When I arrived in Kolkata, I was incredibly sick. Basically I stayed in bed, ate, back to bed. I regret that I didn't see more of the city. I did go on two more or less touristy outings with a guide my hosts found for me. The Maiden, that famous grazing land (Kolkata's Central Park except you can graze your livestock here) I only breezed by it in a taxi. The Victoria Museum - same.
I did see a few things. Some famous monuments, the famous university that Tagore, India's poet laureate began. Those I saw with a guide. But being with her was like spending the day with the Encyclopedia. If we passed a man, bathing on the street under a spigot and I commented, oh there's a man bathing, she told me the history of Kolkata's water supply. I remained silent and sullen in the backseat, my ears throbbing with pain.
It was an odd visit in a house with fourteen servants and a poor chihuahua with a broken leg. But on my last day my hosts invited me to a tea tasting. Full disclosure - they are tea merchants and growers and have a huge tea garden in the north. I felt kind of bad going to a tea tasting (I actually didn't know what it entailed) because of my illness, but I had already begun to suspect (correctly) that it was a sinus infection and hence not contagious. Still I was miserable.
I arrived at the tea tasting and found that, well, I was the only person tasting tea. This had all been arranged for me. I was both flabbergasted and chagrined. I tried hard not to cough and convince the tea tasting expert that I was all right.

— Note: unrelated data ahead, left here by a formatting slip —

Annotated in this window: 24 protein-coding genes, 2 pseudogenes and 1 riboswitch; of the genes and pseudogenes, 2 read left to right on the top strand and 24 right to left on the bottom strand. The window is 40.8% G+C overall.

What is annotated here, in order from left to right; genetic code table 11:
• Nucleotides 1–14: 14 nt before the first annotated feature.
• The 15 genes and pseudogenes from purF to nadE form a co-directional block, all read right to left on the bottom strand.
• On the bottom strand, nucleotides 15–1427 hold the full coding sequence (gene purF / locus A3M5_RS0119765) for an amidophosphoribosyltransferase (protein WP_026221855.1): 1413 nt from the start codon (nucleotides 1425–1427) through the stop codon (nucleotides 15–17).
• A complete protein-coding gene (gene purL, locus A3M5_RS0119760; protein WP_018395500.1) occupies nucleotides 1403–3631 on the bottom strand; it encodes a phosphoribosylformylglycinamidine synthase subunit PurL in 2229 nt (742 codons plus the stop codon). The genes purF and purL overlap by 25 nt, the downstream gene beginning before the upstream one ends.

He moved from cup after cup of tea. "Look at this. Do you see this? It is too pink. That is not good. This is rosy. Not good. This is beige. It looks like mud. Do you see the difference?"
Actually I saw no difference, but I wanted him to be happy.
"Now this one. This is golden."
I still couldn't tell the difference so he handed me a cup. "Now taste," he told me, tasting himself. He then made an odd sound and heaved the tea from his mouth into a spitoon. So this was kind of like wine tasting but for tea.
I tasted what he handed me. I wanted to be polite. "Oh, this is very good," I told him.
"No, no," he said. "This is the poor quality tea."
Oh, dear, I thought. I know nothing of this world.
So the afternoon went until we were done and headed over to the home of my host's parents. They lived in a huge house with many servants. I was led into a lovely sitting room where my gracious hosts offered me, of course, a delicious cup of tea.